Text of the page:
No. of Recommendations: 12
Last Thursday I attended Polaris Capital Management’s annual review meeting. I then got sick and spent the better part of the weekend resting, so it’s with my apologies that these notes are a few days delayed. Anyway, I’m better now, so let’s jump into these notes.

This is always a fun event, because the folks at Polaris are focused almost exclusively on international investing, though they do run some global portfolios that mix in some US holdings. The ground they cover overlaps quite a bit with what we do here in GG, and some of their holdings now overlap with what we have in GG, too. This is primarily among developed world companies that have substantial sales in the emerging world, because Polaris only dabbles in the emerging world. This isn’t because they don’t believe in the growth potential of these markets but they haven’t had many great valuations to choose from and they have a hard time getting comfortable with the corporate governance practices for many of the companies.

Polaris is run by Bernie Horn, but he shared presentation time evenly with the handful of members on his team. To keep things simple, I’ll refer to them as a group.

If you’ve been with us for a couple of years you probably remember that I’ve attended this event each of the last two years as well. If you’re curious here are the meeting notes for 2008 and 2009:


Looking at three meetings its clear each had its own atmosphere. The 2008 meeting was dark with many angry questions. With the market down 40% and the Polaris fund down closer to 45% investors were understandably upset. In 2009 the performance improved and the tone of the meeting was optimistic, but still quite cautious – this goes for the audience and my read of the folks from Polaris.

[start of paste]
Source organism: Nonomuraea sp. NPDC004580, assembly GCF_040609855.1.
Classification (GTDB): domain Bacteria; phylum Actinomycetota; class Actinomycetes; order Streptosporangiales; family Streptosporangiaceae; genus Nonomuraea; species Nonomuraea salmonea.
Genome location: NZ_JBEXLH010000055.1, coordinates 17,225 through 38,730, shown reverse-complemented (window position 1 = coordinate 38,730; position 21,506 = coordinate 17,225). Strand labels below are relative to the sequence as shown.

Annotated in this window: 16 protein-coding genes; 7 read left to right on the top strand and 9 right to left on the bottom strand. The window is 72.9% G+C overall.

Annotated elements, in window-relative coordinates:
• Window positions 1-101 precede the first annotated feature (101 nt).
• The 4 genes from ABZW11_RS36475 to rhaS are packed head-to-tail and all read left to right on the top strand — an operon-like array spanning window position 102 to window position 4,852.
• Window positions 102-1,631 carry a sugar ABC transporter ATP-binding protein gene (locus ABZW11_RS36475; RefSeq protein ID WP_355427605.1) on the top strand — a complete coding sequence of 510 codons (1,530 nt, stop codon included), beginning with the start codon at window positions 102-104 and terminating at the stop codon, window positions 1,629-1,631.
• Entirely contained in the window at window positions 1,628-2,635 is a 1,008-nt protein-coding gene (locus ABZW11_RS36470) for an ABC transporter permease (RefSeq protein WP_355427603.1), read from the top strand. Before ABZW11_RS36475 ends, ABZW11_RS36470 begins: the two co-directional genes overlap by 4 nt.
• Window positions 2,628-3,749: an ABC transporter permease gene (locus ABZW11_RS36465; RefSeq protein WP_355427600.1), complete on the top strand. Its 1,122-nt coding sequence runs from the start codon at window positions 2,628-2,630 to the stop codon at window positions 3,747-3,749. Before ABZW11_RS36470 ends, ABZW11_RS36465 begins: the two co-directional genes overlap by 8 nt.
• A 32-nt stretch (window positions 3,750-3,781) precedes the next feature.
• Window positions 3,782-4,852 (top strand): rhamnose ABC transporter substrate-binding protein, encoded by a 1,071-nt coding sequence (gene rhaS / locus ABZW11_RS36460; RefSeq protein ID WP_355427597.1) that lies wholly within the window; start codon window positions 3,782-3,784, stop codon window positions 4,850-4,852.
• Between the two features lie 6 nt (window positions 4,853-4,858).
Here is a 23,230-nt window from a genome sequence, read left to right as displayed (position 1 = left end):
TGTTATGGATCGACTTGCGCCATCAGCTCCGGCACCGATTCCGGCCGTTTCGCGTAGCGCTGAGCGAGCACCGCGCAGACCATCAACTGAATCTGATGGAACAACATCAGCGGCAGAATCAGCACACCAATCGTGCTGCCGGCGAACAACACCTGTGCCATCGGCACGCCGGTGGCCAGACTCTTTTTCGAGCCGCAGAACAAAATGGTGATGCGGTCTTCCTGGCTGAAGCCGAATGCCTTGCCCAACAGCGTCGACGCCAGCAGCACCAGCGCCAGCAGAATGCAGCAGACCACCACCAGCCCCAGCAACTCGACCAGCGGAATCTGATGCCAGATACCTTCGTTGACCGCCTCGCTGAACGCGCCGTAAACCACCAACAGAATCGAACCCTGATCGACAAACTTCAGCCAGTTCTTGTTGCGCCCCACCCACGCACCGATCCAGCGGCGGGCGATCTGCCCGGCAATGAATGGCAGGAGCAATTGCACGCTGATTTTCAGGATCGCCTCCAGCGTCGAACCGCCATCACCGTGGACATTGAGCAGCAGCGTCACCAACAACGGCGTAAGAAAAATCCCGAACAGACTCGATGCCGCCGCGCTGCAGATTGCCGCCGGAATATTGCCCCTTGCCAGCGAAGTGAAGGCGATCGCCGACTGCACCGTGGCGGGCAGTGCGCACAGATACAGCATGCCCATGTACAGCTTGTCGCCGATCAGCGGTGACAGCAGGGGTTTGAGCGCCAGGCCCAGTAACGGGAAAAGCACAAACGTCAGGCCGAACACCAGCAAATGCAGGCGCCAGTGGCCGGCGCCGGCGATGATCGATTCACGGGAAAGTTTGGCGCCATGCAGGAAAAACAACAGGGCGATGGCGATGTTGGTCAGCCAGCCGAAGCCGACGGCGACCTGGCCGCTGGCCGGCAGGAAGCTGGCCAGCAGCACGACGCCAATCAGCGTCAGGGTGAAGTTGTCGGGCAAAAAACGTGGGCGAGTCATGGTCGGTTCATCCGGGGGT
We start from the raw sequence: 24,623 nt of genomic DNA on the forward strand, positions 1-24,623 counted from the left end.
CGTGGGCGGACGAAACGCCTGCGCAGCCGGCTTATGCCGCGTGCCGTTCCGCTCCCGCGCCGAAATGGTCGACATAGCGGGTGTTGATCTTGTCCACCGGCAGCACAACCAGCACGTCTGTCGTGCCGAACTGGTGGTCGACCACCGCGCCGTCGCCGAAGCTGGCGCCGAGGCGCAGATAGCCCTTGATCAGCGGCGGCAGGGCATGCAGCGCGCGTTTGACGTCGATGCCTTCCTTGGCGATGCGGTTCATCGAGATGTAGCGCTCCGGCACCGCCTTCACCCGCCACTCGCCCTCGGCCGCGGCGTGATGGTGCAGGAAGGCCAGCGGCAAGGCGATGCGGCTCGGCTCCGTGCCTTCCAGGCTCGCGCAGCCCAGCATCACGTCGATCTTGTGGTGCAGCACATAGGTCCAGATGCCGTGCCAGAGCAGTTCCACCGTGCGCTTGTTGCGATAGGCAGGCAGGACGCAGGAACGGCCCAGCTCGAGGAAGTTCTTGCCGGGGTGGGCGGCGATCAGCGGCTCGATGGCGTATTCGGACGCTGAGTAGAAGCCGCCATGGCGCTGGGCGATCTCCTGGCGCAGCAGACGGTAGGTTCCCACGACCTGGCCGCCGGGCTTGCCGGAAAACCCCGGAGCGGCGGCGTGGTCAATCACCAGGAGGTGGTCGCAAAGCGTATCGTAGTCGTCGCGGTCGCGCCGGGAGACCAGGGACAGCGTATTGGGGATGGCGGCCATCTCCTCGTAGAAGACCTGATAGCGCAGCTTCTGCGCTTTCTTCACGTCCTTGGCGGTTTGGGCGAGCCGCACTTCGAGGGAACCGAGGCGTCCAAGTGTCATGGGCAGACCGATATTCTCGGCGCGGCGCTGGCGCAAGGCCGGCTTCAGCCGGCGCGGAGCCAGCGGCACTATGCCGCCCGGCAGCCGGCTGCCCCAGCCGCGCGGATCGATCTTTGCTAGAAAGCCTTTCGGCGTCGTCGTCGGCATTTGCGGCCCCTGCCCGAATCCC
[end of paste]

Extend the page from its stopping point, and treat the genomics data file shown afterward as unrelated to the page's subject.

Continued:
Big picture
At this year’s meeting the folks from Polaris mentioned that there are still some sizeable risks in the global economy, but the overall tone was much more upbeat. They don’t see valuations as attractive as they were last year or, of course, at the start of 2009, but they see the occasional fits of volatility providing plenty of opportunity to fully valued companies on the way up and move into others when certain sectors pull back. They think the economic recovery will continue and that it will continue in a similar fashion – slow, gradual, and with occasional fits and starts.